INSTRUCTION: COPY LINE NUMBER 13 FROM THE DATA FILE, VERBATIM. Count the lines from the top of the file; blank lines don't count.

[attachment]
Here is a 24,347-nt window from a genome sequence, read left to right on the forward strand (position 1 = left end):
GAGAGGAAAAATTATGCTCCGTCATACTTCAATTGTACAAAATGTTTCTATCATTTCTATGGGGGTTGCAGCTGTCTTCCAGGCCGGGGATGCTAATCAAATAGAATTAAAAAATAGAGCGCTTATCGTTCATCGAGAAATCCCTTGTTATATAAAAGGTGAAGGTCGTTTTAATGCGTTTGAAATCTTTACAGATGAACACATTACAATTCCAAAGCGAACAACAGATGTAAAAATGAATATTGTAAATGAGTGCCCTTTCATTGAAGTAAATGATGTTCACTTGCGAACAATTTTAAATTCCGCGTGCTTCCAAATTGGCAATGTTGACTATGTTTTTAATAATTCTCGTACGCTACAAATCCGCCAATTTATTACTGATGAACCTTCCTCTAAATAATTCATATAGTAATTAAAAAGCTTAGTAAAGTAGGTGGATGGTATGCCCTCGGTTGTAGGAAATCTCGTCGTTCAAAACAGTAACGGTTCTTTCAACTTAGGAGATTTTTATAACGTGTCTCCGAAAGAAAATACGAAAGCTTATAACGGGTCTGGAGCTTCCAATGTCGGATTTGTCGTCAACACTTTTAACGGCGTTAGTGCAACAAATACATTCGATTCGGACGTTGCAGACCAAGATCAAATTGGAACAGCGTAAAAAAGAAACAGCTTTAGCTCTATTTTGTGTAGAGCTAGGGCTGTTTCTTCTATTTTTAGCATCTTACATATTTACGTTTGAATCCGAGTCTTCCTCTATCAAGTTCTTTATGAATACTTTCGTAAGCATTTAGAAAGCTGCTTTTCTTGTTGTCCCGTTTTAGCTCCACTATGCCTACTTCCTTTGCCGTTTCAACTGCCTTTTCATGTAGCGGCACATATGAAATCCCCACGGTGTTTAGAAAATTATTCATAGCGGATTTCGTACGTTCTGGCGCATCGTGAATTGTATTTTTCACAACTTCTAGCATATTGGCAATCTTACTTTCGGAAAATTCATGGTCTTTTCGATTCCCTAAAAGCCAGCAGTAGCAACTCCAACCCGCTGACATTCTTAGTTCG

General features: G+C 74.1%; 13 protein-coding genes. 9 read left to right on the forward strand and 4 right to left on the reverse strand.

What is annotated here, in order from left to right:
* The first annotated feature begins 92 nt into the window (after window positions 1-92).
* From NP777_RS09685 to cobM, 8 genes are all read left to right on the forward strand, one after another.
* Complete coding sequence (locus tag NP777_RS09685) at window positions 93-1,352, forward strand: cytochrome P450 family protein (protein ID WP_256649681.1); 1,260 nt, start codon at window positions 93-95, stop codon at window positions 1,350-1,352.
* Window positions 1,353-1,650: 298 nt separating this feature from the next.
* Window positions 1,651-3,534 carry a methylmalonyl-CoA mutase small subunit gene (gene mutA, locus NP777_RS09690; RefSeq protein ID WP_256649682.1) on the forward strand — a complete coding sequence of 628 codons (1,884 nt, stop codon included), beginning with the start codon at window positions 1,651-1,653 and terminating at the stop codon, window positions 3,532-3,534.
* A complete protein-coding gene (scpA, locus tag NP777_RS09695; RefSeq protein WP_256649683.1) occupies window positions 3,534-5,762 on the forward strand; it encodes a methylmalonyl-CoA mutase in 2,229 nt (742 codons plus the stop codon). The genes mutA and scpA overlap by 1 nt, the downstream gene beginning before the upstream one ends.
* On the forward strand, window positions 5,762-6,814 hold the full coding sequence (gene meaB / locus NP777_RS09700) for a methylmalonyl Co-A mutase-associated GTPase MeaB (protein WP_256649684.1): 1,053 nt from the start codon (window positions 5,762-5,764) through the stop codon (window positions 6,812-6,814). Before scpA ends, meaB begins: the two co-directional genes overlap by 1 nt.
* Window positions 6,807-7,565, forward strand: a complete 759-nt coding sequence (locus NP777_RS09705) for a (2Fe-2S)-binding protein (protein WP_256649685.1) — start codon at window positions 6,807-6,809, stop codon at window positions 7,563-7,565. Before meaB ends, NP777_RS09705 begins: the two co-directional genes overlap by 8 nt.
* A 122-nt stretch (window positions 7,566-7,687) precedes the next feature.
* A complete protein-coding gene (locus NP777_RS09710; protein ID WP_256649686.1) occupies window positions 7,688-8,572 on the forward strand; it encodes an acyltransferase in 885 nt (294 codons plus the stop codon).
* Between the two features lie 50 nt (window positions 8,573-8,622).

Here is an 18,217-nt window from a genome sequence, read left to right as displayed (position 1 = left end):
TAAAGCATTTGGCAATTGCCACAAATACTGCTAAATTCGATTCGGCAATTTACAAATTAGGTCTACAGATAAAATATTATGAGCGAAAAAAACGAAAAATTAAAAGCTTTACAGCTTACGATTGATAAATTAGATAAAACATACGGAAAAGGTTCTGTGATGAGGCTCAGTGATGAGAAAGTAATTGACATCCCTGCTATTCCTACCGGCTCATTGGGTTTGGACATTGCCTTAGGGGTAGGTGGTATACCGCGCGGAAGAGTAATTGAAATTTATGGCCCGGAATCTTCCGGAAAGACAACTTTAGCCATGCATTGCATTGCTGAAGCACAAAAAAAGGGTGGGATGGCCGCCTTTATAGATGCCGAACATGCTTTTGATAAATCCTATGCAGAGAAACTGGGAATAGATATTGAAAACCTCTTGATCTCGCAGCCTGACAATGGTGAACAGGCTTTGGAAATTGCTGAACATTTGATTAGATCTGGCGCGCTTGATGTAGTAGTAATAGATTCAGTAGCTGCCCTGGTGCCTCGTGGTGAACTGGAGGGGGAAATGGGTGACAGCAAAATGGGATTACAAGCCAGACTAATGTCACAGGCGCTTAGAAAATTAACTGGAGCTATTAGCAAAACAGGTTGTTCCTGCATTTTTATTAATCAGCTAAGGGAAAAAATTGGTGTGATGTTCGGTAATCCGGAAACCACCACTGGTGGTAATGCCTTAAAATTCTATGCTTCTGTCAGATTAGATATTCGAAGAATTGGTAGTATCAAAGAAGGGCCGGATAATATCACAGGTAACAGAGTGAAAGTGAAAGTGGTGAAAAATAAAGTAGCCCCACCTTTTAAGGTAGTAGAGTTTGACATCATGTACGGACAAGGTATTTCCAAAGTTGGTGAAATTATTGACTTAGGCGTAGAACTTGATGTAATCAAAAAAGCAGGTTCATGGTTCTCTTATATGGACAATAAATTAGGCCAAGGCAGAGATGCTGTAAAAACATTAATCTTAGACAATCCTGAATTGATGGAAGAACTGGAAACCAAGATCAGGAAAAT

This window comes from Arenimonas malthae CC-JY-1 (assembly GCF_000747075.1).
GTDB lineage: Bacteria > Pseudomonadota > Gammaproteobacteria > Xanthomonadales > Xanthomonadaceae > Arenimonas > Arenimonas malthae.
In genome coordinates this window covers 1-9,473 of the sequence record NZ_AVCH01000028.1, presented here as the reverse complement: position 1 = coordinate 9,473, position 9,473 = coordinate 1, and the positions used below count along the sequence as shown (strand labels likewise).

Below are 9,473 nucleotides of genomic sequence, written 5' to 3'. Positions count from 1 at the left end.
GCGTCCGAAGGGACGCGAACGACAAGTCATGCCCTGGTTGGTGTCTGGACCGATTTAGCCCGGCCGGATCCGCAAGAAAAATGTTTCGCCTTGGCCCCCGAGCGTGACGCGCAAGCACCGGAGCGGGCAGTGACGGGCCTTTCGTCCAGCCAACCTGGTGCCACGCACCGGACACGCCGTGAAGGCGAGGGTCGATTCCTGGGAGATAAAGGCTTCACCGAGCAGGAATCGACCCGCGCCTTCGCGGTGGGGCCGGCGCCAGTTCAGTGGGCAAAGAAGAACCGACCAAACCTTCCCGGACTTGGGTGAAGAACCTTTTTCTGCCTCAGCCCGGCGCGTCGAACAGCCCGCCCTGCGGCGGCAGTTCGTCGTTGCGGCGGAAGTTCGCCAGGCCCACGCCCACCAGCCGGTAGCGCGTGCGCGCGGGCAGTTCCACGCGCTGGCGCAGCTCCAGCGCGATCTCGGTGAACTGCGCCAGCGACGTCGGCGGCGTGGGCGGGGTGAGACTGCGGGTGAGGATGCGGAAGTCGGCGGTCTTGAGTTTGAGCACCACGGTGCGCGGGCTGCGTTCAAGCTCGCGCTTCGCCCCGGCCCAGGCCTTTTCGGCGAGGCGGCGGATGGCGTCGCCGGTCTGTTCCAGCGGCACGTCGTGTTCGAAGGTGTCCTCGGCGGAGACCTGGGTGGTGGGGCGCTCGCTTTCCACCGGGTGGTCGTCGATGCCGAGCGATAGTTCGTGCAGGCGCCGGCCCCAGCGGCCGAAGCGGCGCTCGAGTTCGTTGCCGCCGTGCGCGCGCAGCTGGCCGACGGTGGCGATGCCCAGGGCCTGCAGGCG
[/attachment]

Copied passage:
* A 122-nt stretch (window positions 7,566-7,687) precedes the next feature.